Russian Foreign Minister Sergey Lavrov said that it was working along with China, Pakistan and the United States to make sure that Afghanistan's new Taliban rulers keep their promises, especially to form a genuinely representative government and prevent extremism from spreading. Lavrov said the four countries are in ongoing contact. He said representatives from Russia, China and Pakistan recently traveled to Qatar and then to Afghanistan's capital, Kabul, to engage with both the Taliban and representatives of secular authorities former president Hamid Karzai and Abdullah Abdullah, who headed the ousted government's negotiating council with the Taliban.
Lavrov said the interim government announced by the Taliban does not reflect the whole gamut of Afghan society—ethno-religious and political forces—so we are engaging in contacts. "They are ongoing," he said.
Russia was one of the first countries to take a positive stance on the Taliban takeover, with Russia’s special envoy to Afghanistan stating that Moscow saw “encouraging” signs from the Taliban in terms of including a government that includes other political forces and praising the Taliban’s ability to “effectively ensure law and order”. However, the dynamics had quickly changed. Russia had expressed concerns about the restrictions on airlifting citizens, and had even stated that the "situation remains tense".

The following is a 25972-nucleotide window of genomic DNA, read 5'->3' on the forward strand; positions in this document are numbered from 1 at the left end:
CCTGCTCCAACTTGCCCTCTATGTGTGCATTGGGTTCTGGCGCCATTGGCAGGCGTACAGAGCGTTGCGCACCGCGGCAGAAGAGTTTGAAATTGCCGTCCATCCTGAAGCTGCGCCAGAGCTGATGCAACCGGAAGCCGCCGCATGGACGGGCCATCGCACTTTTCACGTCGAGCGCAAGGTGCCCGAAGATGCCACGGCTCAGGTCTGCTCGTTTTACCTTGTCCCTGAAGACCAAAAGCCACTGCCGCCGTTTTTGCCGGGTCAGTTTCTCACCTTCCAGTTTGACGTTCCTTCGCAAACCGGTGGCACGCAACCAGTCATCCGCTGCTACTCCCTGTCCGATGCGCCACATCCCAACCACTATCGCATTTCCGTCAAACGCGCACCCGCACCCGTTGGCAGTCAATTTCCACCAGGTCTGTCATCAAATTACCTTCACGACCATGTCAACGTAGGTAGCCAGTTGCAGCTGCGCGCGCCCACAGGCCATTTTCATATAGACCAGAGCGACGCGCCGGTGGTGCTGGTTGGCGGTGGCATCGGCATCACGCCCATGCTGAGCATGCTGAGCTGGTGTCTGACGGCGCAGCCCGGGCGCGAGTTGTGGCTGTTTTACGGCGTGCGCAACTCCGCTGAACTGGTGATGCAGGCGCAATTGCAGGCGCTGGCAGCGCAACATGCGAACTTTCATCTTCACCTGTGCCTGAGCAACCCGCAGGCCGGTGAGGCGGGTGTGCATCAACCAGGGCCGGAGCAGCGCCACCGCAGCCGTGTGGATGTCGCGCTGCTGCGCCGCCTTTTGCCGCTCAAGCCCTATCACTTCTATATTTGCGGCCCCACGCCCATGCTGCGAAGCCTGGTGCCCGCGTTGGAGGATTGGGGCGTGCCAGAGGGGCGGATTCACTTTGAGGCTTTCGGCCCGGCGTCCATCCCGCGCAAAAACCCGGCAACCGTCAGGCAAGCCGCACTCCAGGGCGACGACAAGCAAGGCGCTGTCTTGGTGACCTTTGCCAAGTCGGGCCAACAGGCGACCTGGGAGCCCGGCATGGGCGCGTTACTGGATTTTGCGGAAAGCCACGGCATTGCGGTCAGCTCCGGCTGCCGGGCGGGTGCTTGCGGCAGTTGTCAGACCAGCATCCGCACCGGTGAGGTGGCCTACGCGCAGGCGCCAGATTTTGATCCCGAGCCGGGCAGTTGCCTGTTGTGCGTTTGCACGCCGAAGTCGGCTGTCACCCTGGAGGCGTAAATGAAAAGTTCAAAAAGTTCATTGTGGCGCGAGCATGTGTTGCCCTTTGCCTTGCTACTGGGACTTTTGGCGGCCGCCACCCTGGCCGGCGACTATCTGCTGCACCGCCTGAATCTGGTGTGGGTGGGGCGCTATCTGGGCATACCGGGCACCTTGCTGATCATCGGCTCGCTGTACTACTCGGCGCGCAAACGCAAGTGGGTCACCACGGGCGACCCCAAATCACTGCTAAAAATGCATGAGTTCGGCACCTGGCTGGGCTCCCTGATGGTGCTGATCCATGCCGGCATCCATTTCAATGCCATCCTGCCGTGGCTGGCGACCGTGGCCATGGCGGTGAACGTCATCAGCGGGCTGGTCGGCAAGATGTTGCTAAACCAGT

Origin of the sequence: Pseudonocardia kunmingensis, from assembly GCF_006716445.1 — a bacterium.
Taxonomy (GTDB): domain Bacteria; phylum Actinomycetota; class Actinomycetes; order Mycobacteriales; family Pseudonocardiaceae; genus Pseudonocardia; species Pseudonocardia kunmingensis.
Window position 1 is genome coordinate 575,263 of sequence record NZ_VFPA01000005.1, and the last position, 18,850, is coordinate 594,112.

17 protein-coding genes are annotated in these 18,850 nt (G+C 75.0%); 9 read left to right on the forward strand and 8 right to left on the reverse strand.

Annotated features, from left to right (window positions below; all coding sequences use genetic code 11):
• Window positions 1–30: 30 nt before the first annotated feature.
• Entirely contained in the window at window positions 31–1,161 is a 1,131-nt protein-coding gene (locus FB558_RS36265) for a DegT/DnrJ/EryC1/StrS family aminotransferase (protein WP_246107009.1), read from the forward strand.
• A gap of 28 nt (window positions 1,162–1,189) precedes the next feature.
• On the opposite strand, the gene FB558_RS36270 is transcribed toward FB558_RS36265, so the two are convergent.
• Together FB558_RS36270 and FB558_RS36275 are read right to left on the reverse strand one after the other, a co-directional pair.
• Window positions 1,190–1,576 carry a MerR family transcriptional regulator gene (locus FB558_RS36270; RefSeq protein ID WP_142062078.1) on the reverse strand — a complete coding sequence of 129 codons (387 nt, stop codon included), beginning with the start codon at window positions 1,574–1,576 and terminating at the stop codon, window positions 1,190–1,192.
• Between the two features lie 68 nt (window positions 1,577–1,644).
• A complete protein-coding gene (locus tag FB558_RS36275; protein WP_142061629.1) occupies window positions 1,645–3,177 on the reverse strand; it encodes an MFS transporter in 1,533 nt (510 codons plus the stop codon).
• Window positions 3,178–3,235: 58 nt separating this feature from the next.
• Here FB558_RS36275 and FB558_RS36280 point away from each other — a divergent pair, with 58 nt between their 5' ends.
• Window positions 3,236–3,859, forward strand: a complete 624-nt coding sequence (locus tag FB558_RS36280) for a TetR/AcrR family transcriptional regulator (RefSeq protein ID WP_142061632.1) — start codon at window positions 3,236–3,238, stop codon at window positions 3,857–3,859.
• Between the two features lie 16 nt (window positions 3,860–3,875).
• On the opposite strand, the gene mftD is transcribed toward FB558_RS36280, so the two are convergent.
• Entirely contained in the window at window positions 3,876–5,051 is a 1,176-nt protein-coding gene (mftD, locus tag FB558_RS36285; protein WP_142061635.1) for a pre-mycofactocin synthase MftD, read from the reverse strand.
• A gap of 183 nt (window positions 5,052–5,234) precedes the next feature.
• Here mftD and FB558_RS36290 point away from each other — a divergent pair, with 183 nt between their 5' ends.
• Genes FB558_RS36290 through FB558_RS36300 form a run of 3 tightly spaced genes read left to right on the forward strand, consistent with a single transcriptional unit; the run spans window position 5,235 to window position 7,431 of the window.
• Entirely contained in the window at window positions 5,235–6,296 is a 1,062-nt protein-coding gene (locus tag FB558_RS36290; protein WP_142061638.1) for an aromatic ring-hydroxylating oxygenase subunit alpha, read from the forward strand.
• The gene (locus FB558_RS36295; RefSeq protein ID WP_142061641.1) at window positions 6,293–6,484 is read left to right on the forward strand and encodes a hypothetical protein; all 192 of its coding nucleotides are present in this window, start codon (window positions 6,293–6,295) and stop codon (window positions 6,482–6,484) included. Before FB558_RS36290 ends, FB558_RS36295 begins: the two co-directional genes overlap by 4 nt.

What had changed? Russia's initial schadenfreude on the US humiliation in Kabul did not last long. An influx of refugees into Central America could spell trouble for Russia's backyard, as extremists could be hidden as refugees. Russia also has long-standing contacts within the minority communities in Afghanistan, mainly the Tajiks and the Uzbeks, who look to be completely sidelined in the current scheme of things.